10. While sepak takraw is a popular sport in Southeast Asia, the sport is also played in other countries around the world, such as the United States of America (USA), which even has its own sepak takraw association.


[1]“Rules and regulations of Sepak Takraw” by Singapore Sports Council ActiveSG. https://www.myactivesg.com/sports/sepak-takraw/how-to-play/sepak-takraw-for-beginners/rules-and-regulations-of-sepak-takraw

[2]“Game procedure and player positions in Sepak Takraw” by Singapore Sports Council ActiveSG. https://www.myactivesg.com/sports/sepak-takraw/how-to-play/sepak-takraw-for-beginners/game-procedure-and-player-positions-in-sepak-takraw

[3] “Sepak Takraw: The Origins, History, Rules, And Equipment” by Rhett Lewis. https://historyofsoccer.info/sepak-takraw

[4] “Equipment and attire for Sepak Takraw” by Singapore Sports Council https://www.myactivesg.com/sports/sepak-takraw/how-to-play/sepak-takraw-for-beginners/equipment-and-attire-for-sepak-takraw

[5] “Techniques and skills in sepak takraw” by Singapore Sports Council ActiveSG. https://www.myactivesg.com/sports/sepak-takraw/how-to-play/sepak-takraw-for-beginners/techniques-and-skills-in-sepak-takraw

[6] “Sepak Takraw - Shots and Techniques” by Tutorials Point.  https://www.tutorialspoint.com/sepak_takraw/sepak_takraw_shots_and_techniques.htm

[7] “The Uniquely Southeast Asian Sport of Sepak Takraw” by Lee Jian Wei https://www.asiangeo.com/culture/the-uniquely-southeast-asian-sport-of-sepak-takraw/

[8] “‘A long time coming’: Singapore Sepak Takraw Federation forms first women’s national team” by Nabilah Awang TODAY, March 27, 2021. https://www.todayonline.com/singapore/long-time-coming-singapore-sepak-takraw-federation-forms-first-womens-national-team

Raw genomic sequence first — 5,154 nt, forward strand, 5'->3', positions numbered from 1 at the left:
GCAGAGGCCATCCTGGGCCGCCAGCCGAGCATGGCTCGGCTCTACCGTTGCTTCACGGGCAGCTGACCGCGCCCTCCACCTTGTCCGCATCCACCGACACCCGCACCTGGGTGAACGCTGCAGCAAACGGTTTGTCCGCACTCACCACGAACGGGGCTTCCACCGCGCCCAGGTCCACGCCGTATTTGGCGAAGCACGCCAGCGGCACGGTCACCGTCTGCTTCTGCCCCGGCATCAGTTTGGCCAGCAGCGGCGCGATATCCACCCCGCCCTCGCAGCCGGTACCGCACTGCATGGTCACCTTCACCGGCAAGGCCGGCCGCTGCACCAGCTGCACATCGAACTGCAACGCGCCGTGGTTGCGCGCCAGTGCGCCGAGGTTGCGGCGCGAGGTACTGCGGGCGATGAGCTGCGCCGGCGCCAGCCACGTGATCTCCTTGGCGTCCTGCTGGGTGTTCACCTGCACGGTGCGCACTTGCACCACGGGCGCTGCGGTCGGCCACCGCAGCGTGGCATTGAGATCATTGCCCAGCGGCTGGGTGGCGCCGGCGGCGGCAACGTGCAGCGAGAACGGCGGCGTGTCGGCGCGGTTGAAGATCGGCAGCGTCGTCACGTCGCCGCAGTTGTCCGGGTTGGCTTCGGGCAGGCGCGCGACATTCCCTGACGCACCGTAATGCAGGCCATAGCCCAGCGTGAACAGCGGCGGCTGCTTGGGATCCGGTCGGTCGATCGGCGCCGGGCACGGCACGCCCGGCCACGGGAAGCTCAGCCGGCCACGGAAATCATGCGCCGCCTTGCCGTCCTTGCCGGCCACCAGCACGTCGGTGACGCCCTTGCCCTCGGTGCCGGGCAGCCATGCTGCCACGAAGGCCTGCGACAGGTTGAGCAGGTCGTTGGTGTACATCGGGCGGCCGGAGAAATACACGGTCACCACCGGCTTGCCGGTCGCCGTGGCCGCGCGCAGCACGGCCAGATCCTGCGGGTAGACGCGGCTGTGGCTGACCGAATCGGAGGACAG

[9]“6 Countries You Never Knew Played Sepak Takraw” by M Zulkifli. https://www.redbull.com/my-en/libas-6-countries-you-never-knew-played-sepak-takraw

10 Things You Should Know is the first of a series of videos on Malay culture and heritage, created by ArtsEquator and commissioned by Wisma Geylang Serai. It is a continuation of an earlier series by ArtsEquator, featuring batik, gamelan, Malay dance and others, which you can check out here.
The videos in this series are sponsored by Wisma Geylang Serai. The money earned from paid advertising goes towards covering ArtsEquator’s running costs and paying our writers and content creators. We have a strict policy regarding which content which can and cannot be sponsored. To read more about our editorial policy, please go here.

About the author(s)

Muhd Noramin Mohd Farid (Soultari) is a choreographer, arts educator and researcher from Singapore. He received his Doctorate in Theatre and Dance studies (2021) from Royal Holloway, University of London, UK. He is a recipient of the ASEAN-India Youth Award (2018), Singapore Youth Award (2017), National Arts Council Scholarship (2017) and Goh Chok Tong Mendaki Youth Promise Award (2016). Amin is the Joint-Artistic Director of Bhumi Collective, a multidisciplinary performing art and producing company. He writes occasionally for Arts Equator, Straits Times and the Esplanade Theatres by the Bay.

Leave a Comment

Your email address will not be published. Required fields are marked *

Scroll to Top